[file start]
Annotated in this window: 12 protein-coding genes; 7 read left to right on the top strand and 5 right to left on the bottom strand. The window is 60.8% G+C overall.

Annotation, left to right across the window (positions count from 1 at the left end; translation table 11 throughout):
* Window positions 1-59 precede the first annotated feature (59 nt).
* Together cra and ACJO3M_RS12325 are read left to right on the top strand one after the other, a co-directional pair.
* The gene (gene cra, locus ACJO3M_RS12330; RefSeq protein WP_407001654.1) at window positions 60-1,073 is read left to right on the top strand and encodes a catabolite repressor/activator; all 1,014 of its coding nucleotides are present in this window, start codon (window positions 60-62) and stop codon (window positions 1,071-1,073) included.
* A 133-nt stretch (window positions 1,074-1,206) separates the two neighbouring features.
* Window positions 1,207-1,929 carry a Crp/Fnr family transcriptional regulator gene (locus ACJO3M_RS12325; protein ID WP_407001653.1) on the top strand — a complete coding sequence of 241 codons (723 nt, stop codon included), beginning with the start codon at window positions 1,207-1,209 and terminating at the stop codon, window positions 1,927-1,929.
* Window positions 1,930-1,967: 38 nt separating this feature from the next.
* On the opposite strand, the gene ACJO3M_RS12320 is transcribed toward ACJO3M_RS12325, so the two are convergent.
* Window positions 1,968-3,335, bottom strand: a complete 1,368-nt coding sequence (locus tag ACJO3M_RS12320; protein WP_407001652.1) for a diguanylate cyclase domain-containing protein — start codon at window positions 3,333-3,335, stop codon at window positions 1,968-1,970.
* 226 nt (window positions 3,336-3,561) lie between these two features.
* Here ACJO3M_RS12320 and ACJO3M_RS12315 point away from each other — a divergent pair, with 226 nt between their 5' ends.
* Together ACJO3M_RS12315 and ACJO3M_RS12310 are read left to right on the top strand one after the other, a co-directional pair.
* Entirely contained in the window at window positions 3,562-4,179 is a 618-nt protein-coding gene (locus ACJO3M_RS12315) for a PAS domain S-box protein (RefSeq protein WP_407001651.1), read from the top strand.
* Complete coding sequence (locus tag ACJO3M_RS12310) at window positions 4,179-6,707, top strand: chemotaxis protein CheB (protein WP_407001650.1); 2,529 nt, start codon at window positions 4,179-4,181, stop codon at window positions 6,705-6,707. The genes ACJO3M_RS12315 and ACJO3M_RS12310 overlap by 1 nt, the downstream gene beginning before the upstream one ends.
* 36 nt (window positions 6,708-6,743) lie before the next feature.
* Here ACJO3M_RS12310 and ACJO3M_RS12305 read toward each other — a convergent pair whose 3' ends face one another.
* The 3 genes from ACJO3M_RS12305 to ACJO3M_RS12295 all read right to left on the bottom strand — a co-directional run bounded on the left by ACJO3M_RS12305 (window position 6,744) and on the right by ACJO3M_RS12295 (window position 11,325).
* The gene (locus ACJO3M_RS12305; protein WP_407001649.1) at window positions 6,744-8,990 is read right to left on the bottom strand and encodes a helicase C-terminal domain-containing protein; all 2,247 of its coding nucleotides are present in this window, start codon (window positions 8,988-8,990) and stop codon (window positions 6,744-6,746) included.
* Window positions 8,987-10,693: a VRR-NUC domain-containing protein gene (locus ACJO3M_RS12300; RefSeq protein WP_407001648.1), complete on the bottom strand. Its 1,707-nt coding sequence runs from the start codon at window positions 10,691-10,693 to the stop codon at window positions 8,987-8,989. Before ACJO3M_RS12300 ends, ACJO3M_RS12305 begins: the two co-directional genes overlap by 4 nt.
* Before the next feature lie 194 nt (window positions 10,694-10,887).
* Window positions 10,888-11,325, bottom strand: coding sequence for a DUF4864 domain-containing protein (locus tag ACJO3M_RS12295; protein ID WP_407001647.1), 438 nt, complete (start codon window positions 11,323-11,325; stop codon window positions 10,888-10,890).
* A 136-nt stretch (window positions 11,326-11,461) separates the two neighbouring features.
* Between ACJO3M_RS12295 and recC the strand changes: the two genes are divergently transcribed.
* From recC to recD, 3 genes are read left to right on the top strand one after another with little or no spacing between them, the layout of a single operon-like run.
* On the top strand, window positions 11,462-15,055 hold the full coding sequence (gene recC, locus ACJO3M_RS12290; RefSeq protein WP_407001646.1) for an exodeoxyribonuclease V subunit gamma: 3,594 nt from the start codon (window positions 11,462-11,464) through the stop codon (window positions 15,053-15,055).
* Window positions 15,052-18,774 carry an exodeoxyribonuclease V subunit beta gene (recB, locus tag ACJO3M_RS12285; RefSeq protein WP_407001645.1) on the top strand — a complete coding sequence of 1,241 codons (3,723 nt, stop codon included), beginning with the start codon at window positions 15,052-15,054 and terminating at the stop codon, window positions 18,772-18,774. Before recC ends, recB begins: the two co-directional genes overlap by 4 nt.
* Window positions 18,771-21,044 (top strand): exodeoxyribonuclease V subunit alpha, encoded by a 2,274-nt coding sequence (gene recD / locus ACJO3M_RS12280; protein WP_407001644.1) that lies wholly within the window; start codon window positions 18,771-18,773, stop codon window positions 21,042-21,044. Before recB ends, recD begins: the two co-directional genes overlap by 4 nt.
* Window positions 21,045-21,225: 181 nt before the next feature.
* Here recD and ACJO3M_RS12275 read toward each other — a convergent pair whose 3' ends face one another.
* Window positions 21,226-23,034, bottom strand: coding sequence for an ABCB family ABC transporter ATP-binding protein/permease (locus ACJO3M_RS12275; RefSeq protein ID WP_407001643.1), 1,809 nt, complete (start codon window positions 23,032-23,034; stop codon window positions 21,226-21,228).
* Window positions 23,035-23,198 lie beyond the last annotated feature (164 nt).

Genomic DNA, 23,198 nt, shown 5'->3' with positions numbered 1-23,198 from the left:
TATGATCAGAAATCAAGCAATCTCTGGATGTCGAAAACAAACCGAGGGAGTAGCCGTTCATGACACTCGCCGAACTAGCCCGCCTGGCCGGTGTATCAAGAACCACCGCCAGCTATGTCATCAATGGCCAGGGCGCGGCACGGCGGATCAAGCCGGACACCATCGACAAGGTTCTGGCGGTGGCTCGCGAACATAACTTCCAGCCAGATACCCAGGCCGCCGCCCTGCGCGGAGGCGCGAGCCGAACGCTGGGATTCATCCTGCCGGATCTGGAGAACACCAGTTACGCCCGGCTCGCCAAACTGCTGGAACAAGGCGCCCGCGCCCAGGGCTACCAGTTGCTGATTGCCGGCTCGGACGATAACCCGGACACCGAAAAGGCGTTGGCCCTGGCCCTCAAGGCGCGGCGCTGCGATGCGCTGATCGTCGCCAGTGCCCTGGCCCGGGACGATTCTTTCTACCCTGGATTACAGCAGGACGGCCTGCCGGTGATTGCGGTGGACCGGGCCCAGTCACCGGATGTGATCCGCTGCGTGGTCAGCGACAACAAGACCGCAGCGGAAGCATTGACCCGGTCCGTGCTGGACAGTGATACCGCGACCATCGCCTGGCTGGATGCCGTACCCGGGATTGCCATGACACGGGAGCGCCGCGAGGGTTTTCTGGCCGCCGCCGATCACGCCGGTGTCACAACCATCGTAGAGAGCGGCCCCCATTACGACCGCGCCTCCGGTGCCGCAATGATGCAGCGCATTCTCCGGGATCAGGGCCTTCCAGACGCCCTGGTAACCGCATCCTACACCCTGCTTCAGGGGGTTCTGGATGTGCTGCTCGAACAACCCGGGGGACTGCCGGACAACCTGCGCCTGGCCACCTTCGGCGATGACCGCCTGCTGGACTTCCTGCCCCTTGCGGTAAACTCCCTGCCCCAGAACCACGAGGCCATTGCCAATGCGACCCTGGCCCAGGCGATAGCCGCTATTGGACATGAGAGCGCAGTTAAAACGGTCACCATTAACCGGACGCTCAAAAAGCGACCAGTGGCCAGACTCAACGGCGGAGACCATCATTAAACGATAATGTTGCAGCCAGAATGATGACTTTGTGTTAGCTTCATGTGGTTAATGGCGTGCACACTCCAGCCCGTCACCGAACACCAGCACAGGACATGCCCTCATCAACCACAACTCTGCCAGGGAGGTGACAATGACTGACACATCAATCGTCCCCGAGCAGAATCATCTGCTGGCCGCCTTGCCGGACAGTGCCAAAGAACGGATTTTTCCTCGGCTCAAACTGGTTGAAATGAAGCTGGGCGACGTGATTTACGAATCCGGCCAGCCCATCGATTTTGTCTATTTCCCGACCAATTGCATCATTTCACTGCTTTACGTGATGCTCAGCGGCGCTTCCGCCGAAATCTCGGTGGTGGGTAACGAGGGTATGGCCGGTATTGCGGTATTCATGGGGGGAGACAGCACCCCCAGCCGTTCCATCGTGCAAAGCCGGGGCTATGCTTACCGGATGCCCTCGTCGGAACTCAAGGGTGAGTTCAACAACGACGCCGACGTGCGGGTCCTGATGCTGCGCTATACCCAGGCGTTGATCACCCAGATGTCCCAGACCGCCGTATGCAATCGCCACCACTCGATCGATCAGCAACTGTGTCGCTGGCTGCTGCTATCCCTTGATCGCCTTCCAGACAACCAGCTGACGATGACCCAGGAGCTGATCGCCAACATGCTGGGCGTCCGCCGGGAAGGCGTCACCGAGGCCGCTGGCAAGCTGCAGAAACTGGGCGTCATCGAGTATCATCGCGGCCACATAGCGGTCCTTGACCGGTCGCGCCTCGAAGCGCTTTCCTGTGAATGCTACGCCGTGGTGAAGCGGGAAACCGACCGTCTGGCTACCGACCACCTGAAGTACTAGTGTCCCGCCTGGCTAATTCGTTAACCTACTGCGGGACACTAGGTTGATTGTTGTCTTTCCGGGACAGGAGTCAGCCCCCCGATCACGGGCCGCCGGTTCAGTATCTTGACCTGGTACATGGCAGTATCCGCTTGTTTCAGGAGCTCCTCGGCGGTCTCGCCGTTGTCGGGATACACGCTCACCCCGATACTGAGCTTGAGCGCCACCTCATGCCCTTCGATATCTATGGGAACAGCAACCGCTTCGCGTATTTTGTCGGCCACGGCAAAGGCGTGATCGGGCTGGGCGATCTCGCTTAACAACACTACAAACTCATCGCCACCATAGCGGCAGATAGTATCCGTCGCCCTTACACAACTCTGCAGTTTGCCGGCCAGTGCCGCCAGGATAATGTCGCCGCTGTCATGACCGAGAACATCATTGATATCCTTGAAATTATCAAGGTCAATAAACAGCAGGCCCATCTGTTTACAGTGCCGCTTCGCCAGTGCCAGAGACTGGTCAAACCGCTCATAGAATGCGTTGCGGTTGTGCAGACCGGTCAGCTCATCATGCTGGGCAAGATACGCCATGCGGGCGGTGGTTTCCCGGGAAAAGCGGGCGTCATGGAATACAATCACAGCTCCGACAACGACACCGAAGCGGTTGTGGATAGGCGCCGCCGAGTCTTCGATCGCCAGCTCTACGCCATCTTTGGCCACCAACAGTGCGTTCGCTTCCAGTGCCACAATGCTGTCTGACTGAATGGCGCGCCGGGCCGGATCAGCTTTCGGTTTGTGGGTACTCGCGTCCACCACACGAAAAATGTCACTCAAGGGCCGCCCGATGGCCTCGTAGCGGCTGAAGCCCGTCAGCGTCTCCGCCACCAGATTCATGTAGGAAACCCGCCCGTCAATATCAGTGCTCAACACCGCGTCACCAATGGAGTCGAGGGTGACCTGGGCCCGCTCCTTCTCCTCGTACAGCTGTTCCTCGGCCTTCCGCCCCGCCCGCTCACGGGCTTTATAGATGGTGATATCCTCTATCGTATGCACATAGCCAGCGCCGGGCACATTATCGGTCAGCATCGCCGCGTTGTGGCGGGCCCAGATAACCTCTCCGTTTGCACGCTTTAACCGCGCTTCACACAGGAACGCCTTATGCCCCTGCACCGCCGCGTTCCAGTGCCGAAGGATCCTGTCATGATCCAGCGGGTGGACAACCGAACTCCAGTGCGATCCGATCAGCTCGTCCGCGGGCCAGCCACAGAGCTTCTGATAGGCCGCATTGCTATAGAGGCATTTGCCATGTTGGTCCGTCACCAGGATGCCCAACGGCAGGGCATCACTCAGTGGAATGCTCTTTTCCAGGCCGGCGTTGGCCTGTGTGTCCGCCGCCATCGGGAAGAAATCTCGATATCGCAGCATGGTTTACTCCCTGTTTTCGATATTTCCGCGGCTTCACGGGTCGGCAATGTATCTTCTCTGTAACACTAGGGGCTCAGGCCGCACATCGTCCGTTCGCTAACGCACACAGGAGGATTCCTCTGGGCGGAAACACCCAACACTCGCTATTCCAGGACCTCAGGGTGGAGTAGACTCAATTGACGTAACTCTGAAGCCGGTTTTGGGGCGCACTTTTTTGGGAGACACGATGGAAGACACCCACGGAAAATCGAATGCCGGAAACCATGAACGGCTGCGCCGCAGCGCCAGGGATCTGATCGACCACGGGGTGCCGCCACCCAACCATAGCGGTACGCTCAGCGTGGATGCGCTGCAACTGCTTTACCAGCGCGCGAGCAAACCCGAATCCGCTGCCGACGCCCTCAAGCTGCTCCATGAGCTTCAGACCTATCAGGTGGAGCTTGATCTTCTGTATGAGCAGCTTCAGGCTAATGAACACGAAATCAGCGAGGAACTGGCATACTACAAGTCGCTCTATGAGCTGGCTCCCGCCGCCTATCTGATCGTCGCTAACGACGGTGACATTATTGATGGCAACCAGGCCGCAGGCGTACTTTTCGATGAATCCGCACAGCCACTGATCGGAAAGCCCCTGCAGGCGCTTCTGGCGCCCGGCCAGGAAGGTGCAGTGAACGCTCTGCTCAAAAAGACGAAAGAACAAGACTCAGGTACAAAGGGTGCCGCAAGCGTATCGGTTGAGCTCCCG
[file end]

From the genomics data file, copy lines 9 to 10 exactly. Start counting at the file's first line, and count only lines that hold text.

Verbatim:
* On the opposite strand, the gene ACJO3M_RS12320 is transcribed toward ACJO3M_RS12325, so the two are convergent.
* Window positions 1,968-3,335, bottom strand: a complete 1,368-nt coding sequence (locus tag ACJO3M_RS12320; protein WP_407001652.1) for a diguanylate cyclase domain-containing protein — start codon at window positions 3,333-3,335, stop codon at window positions 1,968-1,970.